Again, there are similarities between the GDPR and the CCPA. From the consumer’s point-of-view, there is a set of common principles in both GDPR & CCPA regarding transparency, including an individual’s right to security of their information, and the right to access or request deletion of personal data. Businesses, in review of both laws, are understandably largely focused on the potential for substantial penalties for noncompliance.
In both GDPR and CCPA, the rights of consumers and the obligations of the businesses are different, but are certainly connected. While review and interpretation could be viewed as, ‘the rights of consumers versus the obligations of businesses’, taking ‘competing’ viewpoints not only may ‘miss the point’, it might also skew decision-making. A business should be clear-eyed when undertaking the obligations required by this law, even in an ‘evolving’ landscape of ‘things to come’….
Is CCPA a ‘done deal’?
The short answer is, NO. As CISO ONLINE points out, “California’s new privacy law, AB 375, might not burden security as much as the GDPR, but details are subject to change.” Ah yes…the ‘subject to change’ clause.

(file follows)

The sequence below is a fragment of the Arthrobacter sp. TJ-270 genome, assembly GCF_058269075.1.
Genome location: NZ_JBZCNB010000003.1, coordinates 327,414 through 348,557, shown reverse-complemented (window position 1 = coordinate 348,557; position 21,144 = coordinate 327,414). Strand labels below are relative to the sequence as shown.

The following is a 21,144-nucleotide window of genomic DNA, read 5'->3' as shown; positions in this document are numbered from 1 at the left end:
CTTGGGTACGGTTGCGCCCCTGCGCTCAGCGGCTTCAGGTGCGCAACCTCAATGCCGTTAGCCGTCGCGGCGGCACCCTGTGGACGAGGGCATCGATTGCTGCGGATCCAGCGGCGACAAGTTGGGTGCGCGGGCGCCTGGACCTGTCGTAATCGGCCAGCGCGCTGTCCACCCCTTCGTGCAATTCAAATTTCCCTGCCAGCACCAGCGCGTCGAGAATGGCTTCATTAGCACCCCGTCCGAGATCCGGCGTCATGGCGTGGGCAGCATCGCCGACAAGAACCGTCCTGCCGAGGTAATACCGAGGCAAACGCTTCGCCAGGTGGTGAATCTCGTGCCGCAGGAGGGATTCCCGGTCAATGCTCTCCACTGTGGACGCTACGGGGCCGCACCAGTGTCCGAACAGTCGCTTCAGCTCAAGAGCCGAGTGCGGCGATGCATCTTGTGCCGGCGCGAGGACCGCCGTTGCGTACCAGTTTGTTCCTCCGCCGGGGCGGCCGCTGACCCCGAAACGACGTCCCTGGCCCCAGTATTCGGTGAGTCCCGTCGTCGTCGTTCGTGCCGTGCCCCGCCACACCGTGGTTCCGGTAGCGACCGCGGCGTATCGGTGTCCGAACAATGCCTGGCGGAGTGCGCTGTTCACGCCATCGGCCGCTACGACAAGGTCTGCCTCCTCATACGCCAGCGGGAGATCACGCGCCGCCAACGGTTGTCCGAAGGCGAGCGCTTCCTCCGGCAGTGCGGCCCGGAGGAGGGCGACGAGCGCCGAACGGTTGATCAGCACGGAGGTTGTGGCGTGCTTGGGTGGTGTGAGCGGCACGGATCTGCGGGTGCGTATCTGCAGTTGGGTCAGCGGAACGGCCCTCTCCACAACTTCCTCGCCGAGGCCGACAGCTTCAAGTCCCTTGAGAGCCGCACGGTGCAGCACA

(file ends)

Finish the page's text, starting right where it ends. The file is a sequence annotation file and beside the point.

And as The Verge states directly, “Just like the GDPR, it’s not totally clear what it means to be compliant with the CCPA.” Their article goes on, “…it doesn’t look like anyone, even the state of California itself, is totally ready. Draft regulations for enforcing the law are still being finalized at the state level, and questions about specific aspects of the most sweeping privacy regulation since the European Union’s General Data Protection Regulation (GDPR) are still not clear.”
So, what to do?
Legal advice is flying in the midst of companies working to, first catch-up to GDPR, and now examine the requirements of CCPA. The advice is fairly basic, and includes: Updating Privacy Policies, Creating Data Filing Processes for all Personal Information Collected, and Determining Management Hierarchy for Handling Consumer Request.